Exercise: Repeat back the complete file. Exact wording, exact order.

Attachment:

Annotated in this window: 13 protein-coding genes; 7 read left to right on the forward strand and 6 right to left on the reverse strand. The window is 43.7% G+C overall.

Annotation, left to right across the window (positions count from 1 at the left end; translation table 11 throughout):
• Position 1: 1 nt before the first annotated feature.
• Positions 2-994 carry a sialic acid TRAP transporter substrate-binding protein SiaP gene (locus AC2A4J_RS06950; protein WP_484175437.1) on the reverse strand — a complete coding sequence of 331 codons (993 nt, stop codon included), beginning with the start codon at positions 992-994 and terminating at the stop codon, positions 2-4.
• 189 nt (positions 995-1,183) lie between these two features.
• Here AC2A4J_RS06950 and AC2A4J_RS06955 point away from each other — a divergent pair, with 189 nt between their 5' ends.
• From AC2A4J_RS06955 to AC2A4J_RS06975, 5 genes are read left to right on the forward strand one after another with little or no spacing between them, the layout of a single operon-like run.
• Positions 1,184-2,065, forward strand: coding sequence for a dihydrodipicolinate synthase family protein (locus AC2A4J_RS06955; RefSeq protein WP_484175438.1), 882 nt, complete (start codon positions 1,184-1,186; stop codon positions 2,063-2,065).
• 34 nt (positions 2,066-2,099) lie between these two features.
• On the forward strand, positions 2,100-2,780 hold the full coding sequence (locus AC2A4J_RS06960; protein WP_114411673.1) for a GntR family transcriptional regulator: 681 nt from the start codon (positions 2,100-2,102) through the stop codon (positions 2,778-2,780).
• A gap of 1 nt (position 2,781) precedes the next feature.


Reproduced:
Annotated in this window: 13 protein-coding genes; 7 read left to right on the forward strand and 6 right to left on the reverse strand. The window is 43.7% G+C overall.

Annotation, left to right across the window (positions count from 1 at the left end; translation table 11 throughout):
• Position 1: 1 nt before the first annotated feature.
• Positions 2-994 carry a sialic acid TRAP transporter substrate-binding protein SiaP gene (locus AC2A4J_RS06950; protein WP_484175437.1) on the reverse strand — a complete coding sequence of 331 codons (993 nt, stop codon included), beginning with the start codon at positions 992-994 and terminating at the stop codon, positions 2-4.
• 189 nt (positions 995-1,183) lie between these two features.
• Here AC2A4J_RS06950 and AC2A4J_RS06955 point away from each other — a divergent pair, with 189 nt between their 5' ends.
• From AC2A4J_RS06955 to AC2A4J_RS06975, 5 genes are read left to right on the forward strand one after another with little or no spacing between them, the layout of a single operon-like run.
• Positions 1,184-2,065, forward strand: coding sequence for a dihydrodipicolinate synthase family protein (locus AC2A4J_RS06955; RefSeq protein WP_484175438.1), 882 nt, complete (start codon positions 1,184-1,186; stop codon positions 2,063-2,065).
• 34 nt (positions 2,066-2,099) lie between these two features.
• On the forward strand, positions 2,100-2,780 hold the full coding sequence (locus AC2A4J_RS06960; protein WP_114411673.1) for a GntR family transcriptional regulator: 681 nt from the start codon (positions 2,100-2,102) through the stop codon (positions 2,778-2,780).
• A gap of 1 nt (position 2,781) precedes the next feature.